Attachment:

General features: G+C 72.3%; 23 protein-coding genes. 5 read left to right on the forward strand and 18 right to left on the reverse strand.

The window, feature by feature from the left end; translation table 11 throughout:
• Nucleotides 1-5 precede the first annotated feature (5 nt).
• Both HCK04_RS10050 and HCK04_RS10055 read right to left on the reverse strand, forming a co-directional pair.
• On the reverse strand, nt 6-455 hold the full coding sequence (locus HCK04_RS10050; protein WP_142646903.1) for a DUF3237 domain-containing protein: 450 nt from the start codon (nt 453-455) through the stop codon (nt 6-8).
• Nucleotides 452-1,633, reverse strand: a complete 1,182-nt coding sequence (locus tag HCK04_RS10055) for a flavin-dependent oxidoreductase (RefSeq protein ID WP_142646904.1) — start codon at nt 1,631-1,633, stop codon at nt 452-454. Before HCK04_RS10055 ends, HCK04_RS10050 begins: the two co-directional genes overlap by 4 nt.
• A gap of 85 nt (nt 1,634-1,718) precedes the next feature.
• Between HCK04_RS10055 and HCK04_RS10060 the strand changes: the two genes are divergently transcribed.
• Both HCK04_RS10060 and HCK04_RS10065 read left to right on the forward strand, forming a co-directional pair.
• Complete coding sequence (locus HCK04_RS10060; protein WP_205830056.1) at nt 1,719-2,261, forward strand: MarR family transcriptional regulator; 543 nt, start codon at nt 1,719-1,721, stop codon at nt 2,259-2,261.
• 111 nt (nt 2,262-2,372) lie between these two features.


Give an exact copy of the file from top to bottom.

General features: G+C 72.3%; 23 protein-coding genes. 5 read left to right on the forward strand and 18 right to left on the reverse strand.

The window, feature by feature from the left end; translation table 11 throughout:
• Nucleotides 1-5 precede the first annotated feature (5 nt).
• Both HCK04_RS10050 and HCK04_RS10055 read right to left on the reverse strand, forming a co-directional pair.
• On the reverse strand, nt 6-455 hold the full coding sequence (locus HCK04_RS10050; protein WP_142646903.1) for a DUF3237 domain-containing protein: 450 nt from the start codon (nt 453-455) through the stop codon (nt 6-8).
• Nucleotides 452-1,633, reverse strand: a complete 1,182-nt coding sequence (locus tag HCK04_RS10055) for a flavin-dependent oxidoreductase (RefSeq protein ID WP_142646904.1) — start codon at nt 1,631-1,633, stop codon at nt 452-454. Before HCK04_RS10055 ends, HCK04_RS10050 begins: the two co-directional genes overlap by 4 nt.
• A gap of 85 nt (nt 1,634-1,718) precedes the next feature.
• Between HCK04_RS10055 and HCK04_RS10060 the strand changes: the two genes are divergently transcribed.
• Both HCK04_RS10060 and HCK04_RS10065 read left to right on the forward strand, forming a co-directional pair.
• Complete coding sequence (locus HCK04_RS10060; protein WP_205830056.1) at nt 1,719-2,261, forward strand: MarR family transcriptional regulator; 543 nt, start codon at nt 1,719-1,721, stop codon at nt 2,259-2,261.
• 111 nt (nt 2,262-2,372) lie between these two features.